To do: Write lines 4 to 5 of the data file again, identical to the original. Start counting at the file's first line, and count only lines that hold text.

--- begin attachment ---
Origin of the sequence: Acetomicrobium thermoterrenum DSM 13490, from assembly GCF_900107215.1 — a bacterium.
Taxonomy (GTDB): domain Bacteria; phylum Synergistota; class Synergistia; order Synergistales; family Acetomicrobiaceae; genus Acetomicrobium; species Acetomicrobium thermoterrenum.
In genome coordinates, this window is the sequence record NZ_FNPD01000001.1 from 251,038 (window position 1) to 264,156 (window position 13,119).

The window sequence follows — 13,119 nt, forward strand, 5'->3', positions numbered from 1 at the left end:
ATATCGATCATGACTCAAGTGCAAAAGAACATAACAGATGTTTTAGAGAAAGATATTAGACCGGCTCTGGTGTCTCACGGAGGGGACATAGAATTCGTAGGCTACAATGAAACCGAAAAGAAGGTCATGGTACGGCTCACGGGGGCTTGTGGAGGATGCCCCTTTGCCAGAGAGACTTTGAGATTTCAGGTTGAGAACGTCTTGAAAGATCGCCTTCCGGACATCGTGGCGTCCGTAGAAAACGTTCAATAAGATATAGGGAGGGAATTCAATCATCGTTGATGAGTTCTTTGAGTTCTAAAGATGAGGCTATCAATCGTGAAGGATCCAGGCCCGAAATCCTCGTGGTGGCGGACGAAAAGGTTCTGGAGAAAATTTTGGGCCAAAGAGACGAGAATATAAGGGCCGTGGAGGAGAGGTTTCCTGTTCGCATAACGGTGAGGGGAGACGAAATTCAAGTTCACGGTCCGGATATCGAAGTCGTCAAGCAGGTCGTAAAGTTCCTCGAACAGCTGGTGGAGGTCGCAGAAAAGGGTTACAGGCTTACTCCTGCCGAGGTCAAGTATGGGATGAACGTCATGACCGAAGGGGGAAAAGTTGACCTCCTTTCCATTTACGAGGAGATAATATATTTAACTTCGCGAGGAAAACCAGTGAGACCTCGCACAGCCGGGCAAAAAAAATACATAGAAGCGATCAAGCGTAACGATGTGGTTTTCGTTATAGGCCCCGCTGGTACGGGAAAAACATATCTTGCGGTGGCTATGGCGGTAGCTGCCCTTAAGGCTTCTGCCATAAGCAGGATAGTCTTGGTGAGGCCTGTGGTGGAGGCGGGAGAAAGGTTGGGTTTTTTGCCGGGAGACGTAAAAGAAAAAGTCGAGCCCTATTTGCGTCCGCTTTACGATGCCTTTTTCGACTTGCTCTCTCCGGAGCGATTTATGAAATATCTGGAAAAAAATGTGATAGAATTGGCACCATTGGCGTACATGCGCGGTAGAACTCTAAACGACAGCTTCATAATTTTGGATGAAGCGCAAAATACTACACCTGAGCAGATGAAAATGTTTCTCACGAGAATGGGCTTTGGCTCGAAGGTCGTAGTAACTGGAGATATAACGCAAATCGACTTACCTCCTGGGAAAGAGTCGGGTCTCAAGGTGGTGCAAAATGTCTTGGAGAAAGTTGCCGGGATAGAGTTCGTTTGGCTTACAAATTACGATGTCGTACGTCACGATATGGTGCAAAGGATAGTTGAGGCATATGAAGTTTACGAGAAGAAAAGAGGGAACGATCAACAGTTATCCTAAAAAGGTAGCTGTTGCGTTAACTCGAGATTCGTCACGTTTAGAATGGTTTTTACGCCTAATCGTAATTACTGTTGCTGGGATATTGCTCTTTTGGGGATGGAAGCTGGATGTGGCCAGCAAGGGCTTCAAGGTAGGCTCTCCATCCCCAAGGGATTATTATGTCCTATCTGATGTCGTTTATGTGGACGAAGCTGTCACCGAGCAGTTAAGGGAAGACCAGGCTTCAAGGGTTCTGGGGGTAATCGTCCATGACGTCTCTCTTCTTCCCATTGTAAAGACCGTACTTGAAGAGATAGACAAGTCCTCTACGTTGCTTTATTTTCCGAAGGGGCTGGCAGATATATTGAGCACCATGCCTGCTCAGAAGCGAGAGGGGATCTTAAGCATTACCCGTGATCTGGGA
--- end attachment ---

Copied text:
The window sequence follows — 13,119 nt, forward strand, 5'->3', positions numbered from 1 at the left end:
ATATCGATCATGACTCAAGTGCAAAAGAACATAACAGATGTTTTAGAGAAAGATATTAGACCGGCTCTGGTGTCTCACGGAGGGGACATAGAATTCGTAGGCTACAATGAAACCGAAAAGAAGGTCATGGTACGGCTCACGGGGGCTTGTGGAGGATGCCCCTTTGCCAGAGAGACTTTGAGATTTCAGGTTGAGAACGTCTTGAAAGATCGCCTTCCGGACATCGTGGCGTCCGTAGAAAACGTTCAATAAGATATAGGGAGGGAATTCAATCATCGTTGATGAGTTCTTTGAGTTCTAAAGATGAGGCTATCAATCGTGAAGGATCCAGGCCCGAAATCCTCGTGGTGGCGGACGAAAAGGTTCTGGAGAAAATTTTGGGCCAAAGAGACGAGAATATAAGGGCCGTGGAGGAGAGGTTTCCTGTTCGCATAACGGTGAGGGGAGACGAAATTCAAGTTCACGGTCCGGATATCGAAGTCGTCAAGCAGGTCGTAAAGTTCCTCGAACAGCTGGTGGAGGTCGCAGAAAAGGGTTACAGGCTTACTCCTGCCGAGGTCAAGTATGGGATGAACGTCATGACCGAAGGGGGAAAAGTTGACCTCCTTTCCATTTACGAGGAGATAATATATTTAACTTCGCGAGGAAAACCAGTGAGACCTCGCACAGCCGGGCAAAAAAAATACATAGAAGCGATCAAGCGTAACGATGTGGTTTTCGTTATAGGCCCCGCTGGTACGGGAAAAACATATCTTGCGGTGGCTATGGCGGTAGCTGCCCTTAAGGCTTCTGCCATAAGCAGGATAGTCTTGGTGAGGCCTGTGGTGGAGGCGGGAGAAAGGTTGGGTTTTTTGCCGGGAGACGTAAAAGAAAAAGTCGAGCCCTATTTGCGTCCGCTTTACGATGCCTTTTTCGACTTGCTCTCTCCGGAGCGATTTATGAAATATCTGGAAAAAAATGTGATAGAATTGGCACCATTGGCGTACATGCGCGGTAGAACTCTAAACGACAGCTTCATAATTTTGGATGAAGCGCAAAATACTACACCTGAGCAGATGAAAATGTTTCTCACGAGAATGGGCTTTGGCTCGAAGGTCGTAGTAACTGGAGATATAACGCAAATCGACTTACCTCCTGGGAAAGAGTCGGGTCTCAAGGTGGTGCAAAATGTCTTGGAGAAAGTTGCCGGGATAGAGTTCGTTTGGCTTACAAATTACGATGTCGTACGTCACGATATGGTGCAAAGGATAGTTGAGGCATATGAAGTTTACGAGAAGAAAAGAGGGAACGATCAACAGTTATCCTAAAAAGGTAGCTGTTGCGTTAACTCGAGATTCGTCACGTTTAGAATGGTTTTTACGCCTAATCGTAATTACTGTTGCTGGGATATTGCTCTTTTGGGGATGGAAGCTGGATGTGGCCAGCAAGGGCTTCAAGGTAGGCTCTCCATCCCCAAGGGATTATTATGTCCTATCTGATGTCGTTTATGTGGACGAAGCTGTCACCGAGCAGTTAAGGGAAGACCAGGCTTCAAGGGTTCTGGGGGTAATCGTCCATGACGTCTCTCTTCTTCCCATTGTAAAGACCGTACTTGAAGAGATAGACAAGTCCTCTACGTTGCTTTATTTTCCGAAGGGGCTGGCAGATATATTGAGCACCATGCCTGCTCAGAAGCGAGAGGGGATCTTAAGCATTACCCGTGATCTGGGA